- Start your water for the water bath boiling. It takes a long time to boil and its very frustrating to be sitting around waiting when your jam is ready to be processed. Trust me. I know. lol! If you cover the pot it will boil faster. You need enough water to cover the jars by 1 to 2 inches once submerged. You will be surprised how much the water volume rises once 8 jars are in there so be careful to not overfill. Boiling water sloshing over the side is not fun. Again, I know. 🙂
- If you like to deseed your berries now is the time to set up the food mill. I like to get the seeds out as much as possible so this is the way I go. You see in the picture that I set the food mill above my glass measuring cup. I do this both to save utensils I have to later clean; and, to help me get the measurements correct on the juice. It is VERY important to have exact measurements with jam. You need 6 cups of juice per batch. By deseeding my berries over the measuring cup and I can see exactly when I have enough and none is wasted.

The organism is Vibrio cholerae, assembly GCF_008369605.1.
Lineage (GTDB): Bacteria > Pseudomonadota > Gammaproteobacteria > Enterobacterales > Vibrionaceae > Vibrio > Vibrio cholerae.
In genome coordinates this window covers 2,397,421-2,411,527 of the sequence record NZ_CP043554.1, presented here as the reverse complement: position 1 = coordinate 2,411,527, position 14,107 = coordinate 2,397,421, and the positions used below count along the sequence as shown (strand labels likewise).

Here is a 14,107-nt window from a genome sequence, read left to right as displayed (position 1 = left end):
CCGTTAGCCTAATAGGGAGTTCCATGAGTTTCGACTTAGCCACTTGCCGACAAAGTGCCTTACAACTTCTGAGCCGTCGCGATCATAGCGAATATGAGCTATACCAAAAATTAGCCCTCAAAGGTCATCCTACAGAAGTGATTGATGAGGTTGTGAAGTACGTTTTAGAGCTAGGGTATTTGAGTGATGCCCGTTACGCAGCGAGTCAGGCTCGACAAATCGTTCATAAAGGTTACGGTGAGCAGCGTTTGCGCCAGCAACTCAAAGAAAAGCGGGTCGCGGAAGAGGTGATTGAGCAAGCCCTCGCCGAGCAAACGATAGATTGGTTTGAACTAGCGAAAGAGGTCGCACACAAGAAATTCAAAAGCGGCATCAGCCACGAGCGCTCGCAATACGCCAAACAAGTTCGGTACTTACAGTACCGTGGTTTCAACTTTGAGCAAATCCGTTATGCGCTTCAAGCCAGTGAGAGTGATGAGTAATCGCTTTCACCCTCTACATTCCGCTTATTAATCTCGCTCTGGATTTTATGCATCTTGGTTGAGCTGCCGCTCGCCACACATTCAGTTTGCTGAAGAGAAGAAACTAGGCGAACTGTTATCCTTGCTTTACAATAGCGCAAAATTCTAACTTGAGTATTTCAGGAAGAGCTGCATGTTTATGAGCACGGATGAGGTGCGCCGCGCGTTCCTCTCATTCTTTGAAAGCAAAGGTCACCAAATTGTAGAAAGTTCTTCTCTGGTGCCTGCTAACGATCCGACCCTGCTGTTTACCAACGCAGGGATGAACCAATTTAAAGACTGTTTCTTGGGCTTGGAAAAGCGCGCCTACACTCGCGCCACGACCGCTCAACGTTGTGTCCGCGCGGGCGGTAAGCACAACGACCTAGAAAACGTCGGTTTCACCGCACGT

- Put about a pint of blackberries into the food mill and crank away. The juice will run into the measuring cup and the seeds/pulp will stay behind. Don’t worry though. . .I have a recipe for these “remains” to make a delicious blackberry syrup that is decadent over ice cream. You want to get as much juice out as possible. The picture above shows blueberries with a bit of juice left in them. When the remains are not very “wet” looking and stick together you are done and can add more berries to work through the mill. Here is a picture of seeds/pulp once the juice is mostly removed.